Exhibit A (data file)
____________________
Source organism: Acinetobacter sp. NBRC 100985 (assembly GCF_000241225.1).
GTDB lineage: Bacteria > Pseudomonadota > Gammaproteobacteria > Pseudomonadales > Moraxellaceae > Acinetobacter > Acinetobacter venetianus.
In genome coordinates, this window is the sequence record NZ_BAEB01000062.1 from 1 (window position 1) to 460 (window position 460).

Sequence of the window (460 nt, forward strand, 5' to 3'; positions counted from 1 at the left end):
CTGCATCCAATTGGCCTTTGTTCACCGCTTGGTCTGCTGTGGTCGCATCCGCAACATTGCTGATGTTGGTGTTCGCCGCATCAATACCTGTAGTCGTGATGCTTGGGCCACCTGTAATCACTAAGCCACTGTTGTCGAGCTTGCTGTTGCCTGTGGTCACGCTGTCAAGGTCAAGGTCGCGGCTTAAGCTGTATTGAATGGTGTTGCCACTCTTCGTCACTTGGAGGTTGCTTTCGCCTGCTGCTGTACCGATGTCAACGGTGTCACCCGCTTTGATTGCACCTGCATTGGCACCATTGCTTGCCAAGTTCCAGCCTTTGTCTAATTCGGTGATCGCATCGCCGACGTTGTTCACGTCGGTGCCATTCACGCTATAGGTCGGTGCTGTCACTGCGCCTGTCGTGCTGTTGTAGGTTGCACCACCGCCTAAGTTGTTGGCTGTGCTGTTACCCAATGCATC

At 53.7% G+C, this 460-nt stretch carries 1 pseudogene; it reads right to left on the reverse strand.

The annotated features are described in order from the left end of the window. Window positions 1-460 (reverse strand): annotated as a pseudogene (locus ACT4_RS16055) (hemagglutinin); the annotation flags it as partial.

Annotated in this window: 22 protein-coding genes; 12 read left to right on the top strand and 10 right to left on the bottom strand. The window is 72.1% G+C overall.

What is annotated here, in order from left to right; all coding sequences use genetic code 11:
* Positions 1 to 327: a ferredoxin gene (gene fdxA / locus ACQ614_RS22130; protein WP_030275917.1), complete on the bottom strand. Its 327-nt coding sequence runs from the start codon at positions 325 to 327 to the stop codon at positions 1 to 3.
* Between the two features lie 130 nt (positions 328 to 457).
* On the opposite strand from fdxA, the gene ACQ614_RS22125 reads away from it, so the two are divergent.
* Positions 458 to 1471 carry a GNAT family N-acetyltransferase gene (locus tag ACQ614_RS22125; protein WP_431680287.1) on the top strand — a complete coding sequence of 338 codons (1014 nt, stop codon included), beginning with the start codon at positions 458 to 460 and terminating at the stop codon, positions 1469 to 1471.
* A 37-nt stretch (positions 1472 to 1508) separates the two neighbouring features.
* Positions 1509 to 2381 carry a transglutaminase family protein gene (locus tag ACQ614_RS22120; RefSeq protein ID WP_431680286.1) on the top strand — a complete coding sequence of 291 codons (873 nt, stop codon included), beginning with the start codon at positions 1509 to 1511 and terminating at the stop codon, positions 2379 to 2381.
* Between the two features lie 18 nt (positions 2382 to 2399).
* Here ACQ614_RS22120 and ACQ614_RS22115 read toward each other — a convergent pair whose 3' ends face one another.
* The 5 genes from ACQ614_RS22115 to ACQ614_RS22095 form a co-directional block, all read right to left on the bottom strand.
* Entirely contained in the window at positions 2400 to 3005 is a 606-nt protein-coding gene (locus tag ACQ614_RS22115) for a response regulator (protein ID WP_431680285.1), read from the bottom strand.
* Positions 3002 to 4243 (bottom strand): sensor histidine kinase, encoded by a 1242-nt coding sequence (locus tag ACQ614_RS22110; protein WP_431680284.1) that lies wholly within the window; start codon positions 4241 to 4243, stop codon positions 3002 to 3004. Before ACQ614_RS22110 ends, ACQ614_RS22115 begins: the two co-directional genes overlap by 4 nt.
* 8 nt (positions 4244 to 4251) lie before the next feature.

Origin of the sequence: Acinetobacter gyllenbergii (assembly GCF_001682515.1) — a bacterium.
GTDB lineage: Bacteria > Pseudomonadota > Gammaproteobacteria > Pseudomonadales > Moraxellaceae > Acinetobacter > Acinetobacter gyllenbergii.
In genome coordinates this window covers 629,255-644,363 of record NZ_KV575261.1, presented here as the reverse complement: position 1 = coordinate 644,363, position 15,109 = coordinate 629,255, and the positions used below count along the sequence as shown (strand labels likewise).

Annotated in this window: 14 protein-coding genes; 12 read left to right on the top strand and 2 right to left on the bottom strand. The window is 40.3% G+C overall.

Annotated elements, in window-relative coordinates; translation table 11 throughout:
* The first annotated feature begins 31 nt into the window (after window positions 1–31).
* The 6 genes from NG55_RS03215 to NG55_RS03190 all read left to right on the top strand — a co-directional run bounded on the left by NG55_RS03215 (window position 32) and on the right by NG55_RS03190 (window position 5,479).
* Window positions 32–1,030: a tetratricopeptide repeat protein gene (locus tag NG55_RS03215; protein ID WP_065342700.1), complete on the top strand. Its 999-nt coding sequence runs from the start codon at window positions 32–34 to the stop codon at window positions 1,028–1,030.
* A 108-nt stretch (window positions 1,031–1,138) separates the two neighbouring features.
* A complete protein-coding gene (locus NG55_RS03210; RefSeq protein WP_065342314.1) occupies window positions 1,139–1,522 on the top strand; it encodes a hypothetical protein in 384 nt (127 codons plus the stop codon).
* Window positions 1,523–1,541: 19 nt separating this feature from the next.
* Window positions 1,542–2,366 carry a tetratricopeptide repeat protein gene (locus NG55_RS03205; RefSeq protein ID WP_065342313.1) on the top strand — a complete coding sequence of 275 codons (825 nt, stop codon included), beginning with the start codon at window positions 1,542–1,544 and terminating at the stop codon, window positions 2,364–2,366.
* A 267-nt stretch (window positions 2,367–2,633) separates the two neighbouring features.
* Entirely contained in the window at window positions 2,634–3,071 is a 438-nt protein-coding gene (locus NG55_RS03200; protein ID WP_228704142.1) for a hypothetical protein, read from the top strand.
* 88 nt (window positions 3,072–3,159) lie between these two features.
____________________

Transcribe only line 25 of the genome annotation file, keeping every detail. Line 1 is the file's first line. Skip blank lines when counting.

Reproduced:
Annotated in this window: 14 protein-coding genes; 12 read left to right on the top strand and 2 right to left on the bottom strand. The window is 40.3% G+C overall.